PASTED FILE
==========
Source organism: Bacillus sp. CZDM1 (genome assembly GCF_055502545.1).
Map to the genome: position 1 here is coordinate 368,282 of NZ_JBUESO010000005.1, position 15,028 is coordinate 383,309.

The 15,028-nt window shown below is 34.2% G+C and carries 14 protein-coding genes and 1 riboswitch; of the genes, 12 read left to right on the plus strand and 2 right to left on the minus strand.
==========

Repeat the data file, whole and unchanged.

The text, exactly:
Source organism: Bacillus sp. CZDM1 (genome assembly GCF_055502545.1).
Map to the genome: position 1 here is coordinate 368,282 of NZ_JBUESO010000005.1, position 15,028 is coordinate 383,309.

The 15,028-nt window shown below is 34.2% G+C and carries 14 protein-coding genes and 1 riboswitch; of the genes, 12 read left to right on the plus strand and 2 right to left on the minus strand.